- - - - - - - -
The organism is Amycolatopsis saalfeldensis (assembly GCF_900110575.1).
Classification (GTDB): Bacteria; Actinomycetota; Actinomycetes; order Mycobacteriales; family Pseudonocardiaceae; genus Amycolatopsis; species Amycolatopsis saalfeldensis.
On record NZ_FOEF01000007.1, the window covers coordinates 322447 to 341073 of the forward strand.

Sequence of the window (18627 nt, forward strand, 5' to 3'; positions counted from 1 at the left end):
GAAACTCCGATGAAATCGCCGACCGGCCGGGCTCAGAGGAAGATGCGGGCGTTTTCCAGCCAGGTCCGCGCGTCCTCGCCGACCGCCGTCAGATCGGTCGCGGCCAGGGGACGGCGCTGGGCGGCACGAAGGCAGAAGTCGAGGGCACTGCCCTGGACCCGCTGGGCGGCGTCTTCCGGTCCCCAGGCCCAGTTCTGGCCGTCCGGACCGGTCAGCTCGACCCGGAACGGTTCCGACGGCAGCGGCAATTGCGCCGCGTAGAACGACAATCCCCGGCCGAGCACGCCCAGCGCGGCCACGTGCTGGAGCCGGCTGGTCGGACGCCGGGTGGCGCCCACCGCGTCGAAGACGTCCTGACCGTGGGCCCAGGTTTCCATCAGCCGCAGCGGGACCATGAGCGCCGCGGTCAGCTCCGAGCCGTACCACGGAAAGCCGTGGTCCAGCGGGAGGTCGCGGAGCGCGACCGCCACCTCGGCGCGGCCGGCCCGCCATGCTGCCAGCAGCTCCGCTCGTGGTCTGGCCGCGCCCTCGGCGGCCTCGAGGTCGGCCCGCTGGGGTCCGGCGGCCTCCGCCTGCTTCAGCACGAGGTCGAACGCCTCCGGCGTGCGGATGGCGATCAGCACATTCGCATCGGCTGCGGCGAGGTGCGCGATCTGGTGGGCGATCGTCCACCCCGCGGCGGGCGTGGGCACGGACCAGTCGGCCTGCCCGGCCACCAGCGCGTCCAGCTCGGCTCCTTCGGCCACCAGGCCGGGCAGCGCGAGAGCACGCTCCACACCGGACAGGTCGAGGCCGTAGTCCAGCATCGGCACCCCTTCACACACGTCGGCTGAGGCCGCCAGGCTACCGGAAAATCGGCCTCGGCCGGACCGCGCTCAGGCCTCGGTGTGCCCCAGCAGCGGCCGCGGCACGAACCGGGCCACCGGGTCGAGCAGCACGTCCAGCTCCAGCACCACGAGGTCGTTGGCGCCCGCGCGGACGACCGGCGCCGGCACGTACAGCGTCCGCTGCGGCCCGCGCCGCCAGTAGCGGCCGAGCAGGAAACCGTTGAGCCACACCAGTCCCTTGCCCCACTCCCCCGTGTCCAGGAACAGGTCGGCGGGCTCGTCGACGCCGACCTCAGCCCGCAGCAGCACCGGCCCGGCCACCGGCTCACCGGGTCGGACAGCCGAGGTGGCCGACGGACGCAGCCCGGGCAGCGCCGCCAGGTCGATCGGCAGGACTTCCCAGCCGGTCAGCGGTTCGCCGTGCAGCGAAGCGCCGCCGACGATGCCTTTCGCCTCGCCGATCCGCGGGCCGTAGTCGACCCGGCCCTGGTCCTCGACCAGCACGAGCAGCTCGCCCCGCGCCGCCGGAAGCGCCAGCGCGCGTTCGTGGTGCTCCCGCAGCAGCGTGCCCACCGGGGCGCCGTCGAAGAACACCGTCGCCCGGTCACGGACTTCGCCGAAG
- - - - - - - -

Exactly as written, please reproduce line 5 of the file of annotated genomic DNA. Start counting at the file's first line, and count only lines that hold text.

GAAACTCCGATGAAATCGCCGACCGGCCGGGCTCAGAGGAAGATGCGGGCGTTTTCCAGCCAGGTCCGCGCGTCCTCGCCGACCGCCGTCAGATCGGTCGCGGCCAGGGGACGGCGCTGGGCGGCACGAAGGCAGAAGTCGAGGGCACTGCCCTGGACCCGCTGGGCGGCGTCTTCCGGTCCCCAGGCCCAGTTCTGGCCGTCCGGACCGGTCAGCTCGACCCGGAACGGTTCCGACGGCAGCGGCAATTGCGCCGCGTAGAACGACAATCCCCGGCCGAGCACGCCCAGCGCGGCCACGTGCTGGAGCCGGCTGGTCGGACGCCGGGTGGCGCCCACCGCGTCGAAGACGTCCTGACCGTGGGCCCAGGTTTCCATCAGCCGCAGCGGGACCATGAGCGCCGCGGTCAGCTCCGAGCCGTACCACGGAAAGCCGTGGTCCAGCGGGAGGTCGCGGAGCGCGACCGCCACCTCGGCGCGGCCGGCCCGCCATGCTGCCAGCAGCTCCGCTCGTGGTCTGGCCGCGCCCTCGGCGGCCTCGAGGTCGGCCCGCTGGGGTCCGGCGGCCTCCGCCTGCTTCAGCACGAGGTCGAACGCCTCCGGCGTGCGGATGGCGATCAGCACATTCGCATCGGCTGCGGCGAGGTGCGCGATCTGGTGGGCGATCGTCCACCCCGCGGCGGGCGTGGGCACGGACCAGTCGGCCTGCCCGGCCACCAGCGCGTCCAGCTCGGCTCCTTCGGCCACCAGGCCGGGCAGCGCGAGAGCACGCTCCACACCGGACAGGTCGAGGCCGTAGTCCAGCATCGGCACCCCTTCACACACGTCGGCTGAGGCCGCCAGGCTACCGGAAAATCGGCCTCGGCCGGACCGCGCTCAGGCCTCGGTGTGCCCCAGCAGCGGCCGCGGCACGAACCGGGCCACCGGGTCGAGCAGCACGTCCAGCTCCAGCACCACGAGGTCGTTGGCGCCCGCGCGGACGACCGGCGCCGGCACGTACAGCGTCCGCTGCGGCCCGCGCCGCCAGTAGCGGCCGAGCAGGAAACCGTTGAGCCACACCAGTCCCTTGCCCCACTCCCCCGTGTCCAGGAACAGGTCGGCGGGCTCGTCGACGCCGACCTCAGCCCGCAGCAGCACCGGCCCGGCCACCGGCTCACCGGGTCGGACAGCCGAGGTGGCCGACGGACGCAGCCCGGGCAGCGCCGCCAGGTCGATCGGCAGGACTTCCCAGCCGGTCAGCGGTTCGCCGTGCAGCGAAGCGCCGCCGACGATGCCTTTCGCCTCGCCGATCCGCGGGCCGTAGTCGACCCGGCCCTGGTCCTCGACCAGCACGAGCAGCTCGCCCCGCGCCGCCGGAAGCGCCAGCGCGCGTTCGTGGTGCTCCCGCAGCAGCGTGCCCACCGGGGCGCCGTCGAAGAACACCGTCGCCCGGTCACGGACTTCGCCGAAG